Fifth, the value of the benefits gained in 2021 was around 8-9 trillion. Although it increased three years ago in 2019 (IDR 7.3 trillion), the amount was too insignificant. How could it be called Hajj financial management if it only invests the Hajj funds in SBSN? 

Sixth, the BPKH’s investment is far from being creative. The majority of IDR 167 trillion managed funds went to the Indonesian Hajj Fund Sukuk (SDHI) or SBSN, whose return is minimal. SBSN offers a meager return. It was issued to finance the State Budget and development projects. 

Seventh, projects for the benefit of the people also need to be evaluated when Islamic education schools are already mushrooming, such as the construction of embarkations in various regions, manasik (Hajj ritual) buildings, Muslim schools and universities. Meanwhile, the BPKH’s operational costs are considerably significant despite a slight decrease. Operational costs are divided by the value of benefits of 2.02% (2020), although it reached 7.06% in 2016. 

MoRA officials repeatedly denied that the Hajj funds were used for infrastructure projects, but they seemed to be mistaken. According to the BPKH’s financial reports in the first half of 2022, it is clearly stated that 70% of the IDR 167 trillion Hajj funds were used to purchase the Government’s SBSN. 

The SBSN is used by the Finance Ministry to finance the State Budget. One of the State Budget’s expenditures is to finance infrastructure, such as the provision of state capital in the Chinese consortium’s Jakarta-Bandung high-speed train, the construction of basic infrastructure for the new capital city and others which cannot be separated by component.

If there is a narrative that the Government subsidizes the Hajj pilgrimage, then it is a grave mistake. The managed Hajj funds are indeed subsidizing the State Budget’s expenditures through the use of IDR 167 trillion of Hajj funds, 70% of which went to buy SBSN. 

The Government does not provide subsidies to Hajj pilgrims like fuel and electricity subsidies. As a matter of fact, the Government is paying the yield on the Hajj funds at a rate of 5.5%, extremely small compared to investments other than SBSN of 10% -15%. 

A number of steps can be taken to avoid the Hajj cost increase in the future:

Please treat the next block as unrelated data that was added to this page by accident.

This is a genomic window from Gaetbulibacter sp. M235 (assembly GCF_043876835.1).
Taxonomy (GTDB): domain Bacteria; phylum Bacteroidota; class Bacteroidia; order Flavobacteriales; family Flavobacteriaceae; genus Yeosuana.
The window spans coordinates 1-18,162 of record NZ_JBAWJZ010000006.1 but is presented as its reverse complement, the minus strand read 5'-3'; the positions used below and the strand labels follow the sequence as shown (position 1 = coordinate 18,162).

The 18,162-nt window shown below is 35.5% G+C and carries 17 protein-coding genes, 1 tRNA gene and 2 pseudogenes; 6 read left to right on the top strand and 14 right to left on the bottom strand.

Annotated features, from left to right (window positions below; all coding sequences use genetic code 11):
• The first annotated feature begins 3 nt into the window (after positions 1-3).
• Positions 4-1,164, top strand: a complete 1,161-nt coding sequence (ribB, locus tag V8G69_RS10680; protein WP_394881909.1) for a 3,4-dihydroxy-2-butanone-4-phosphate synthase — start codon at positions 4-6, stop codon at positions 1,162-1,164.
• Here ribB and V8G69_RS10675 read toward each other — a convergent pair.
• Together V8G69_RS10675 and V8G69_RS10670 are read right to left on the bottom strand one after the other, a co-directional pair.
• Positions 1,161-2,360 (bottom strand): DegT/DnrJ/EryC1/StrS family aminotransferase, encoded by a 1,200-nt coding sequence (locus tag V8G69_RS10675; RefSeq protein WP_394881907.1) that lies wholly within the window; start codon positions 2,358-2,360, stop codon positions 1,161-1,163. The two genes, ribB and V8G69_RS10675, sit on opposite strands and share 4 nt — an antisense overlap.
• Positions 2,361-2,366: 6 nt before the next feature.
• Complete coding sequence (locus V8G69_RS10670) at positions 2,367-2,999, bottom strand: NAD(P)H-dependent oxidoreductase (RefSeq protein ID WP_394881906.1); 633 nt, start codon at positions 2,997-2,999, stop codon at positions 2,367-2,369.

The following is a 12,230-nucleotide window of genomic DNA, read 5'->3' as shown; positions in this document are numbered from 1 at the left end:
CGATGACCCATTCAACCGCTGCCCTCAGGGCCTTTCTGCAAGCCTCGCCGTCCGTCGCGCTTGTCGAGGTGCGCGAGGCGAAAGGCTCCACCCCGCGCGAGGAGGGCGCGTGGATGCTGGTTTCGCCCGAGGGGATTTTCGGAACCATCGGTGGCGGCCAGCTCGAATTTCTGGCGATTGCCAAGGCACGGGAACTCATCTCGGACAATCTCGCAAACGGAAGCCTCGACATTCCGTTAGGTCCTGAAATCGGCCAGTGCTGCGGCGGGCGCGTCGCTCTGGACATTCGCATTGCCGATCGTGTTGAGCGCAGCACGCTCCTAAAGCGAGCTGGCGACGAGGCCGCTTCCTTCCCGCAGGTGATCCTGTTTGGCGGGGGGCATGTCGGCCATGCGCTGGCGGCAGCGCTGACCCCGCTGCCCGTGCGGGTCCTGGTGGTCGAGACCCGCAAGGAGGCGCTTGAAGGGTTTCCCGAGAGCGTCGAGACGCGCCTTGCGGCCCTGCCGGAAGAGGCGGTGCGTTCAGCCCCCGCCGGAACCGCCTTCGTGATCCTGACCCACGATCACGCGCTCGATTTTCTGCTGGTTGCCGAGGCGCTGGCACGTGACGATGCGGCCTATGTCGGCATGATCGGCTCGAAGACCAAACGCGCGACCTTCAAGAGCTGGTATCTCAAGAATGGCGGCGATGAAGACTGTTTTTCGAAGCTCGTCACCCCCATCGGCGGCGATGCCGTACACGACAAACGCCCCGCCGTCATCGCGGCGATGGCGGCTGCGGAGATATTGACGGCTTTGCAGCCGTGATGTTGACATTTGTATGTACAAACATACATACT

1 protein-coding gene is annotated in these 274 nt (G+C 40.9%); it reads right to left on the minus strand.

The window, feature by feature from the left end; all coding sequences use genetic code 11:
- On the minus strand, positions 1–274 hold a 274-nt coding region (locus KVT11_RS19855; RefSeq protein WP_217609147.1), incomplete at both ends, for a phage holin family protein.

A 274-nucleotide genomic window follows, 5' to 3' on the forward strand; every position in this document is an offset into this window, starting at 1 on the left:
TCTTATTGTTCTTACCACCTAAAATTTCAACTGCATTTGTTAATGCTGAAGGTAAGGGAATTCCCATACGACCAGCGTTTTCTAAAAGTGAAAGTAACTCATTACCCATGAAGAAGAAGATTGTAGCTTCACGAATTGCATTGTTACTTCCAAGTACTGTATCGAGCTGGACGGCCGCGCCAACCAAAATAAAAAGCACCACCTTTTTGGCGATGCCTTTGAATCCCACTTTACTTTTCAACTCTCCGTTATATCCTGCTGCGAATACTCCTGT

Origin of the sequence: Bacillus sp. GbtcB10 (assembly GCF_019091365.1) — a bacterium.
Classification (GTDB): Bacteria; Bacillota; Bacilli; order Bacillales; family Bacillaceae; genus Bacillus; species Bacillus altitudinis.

First, the BPKH must have a makeover. The root of the problem of why the Hajj cost continues to rise is because of the BPKH’s failure to obtain the optimal rate of return on investment for the Hajj funds. The BPKH can only provide a benefit value of 5.5% of managed Hajj funds. Meanwhile, the optimal benefit value of the Hajj funds is 10%. It is unnatural if the BPKH’s failure to provide an optimal rate of return must be suffered by the 5.3 million hajj pilgrims. 

The BPKH’s low performance results in the benefit value of the 2023 Hajj, and eventually, it must be reduced from 60% of the Hajj cost in 2022 to 30% in 2023. 

Second, there should be changes to Government Regulation (PP) No. 34/2014. In PP 34/2014 article 30 and article 31 concerning Hajj financial management, it is stated that investment of Hajj managed funds is limited to a maximum of 20% for direct investment and 10% for other investments. However, direct investment and other investments can bring the highest value of benefits for the pilgrims.

Investment of the Hajj funds in SBSN or Government Sukuk (sharia-compliant bonds) is too large and does not offer optimal benefit value for the Hajj necessities. The Hajj funds seem like a ‘cash cow’ to finance the State Budget, but its sustainability for the Hajj pilgrims is not taken into consideration. How vicious! 

With the increasing public enthusiasm to go for Hajj, the Hajj funds should be managed by the private sector rather than the BPKH or other state institutions. 

Private management will be able to professionally offer a higher value of benefit than the BPKH, which has been managing the 2014-2023 Hajj funds for eight years but resulting in Hajj pilgrims’ misery as they have to finance a Hajj cost increase every year.

Source by: observerid.com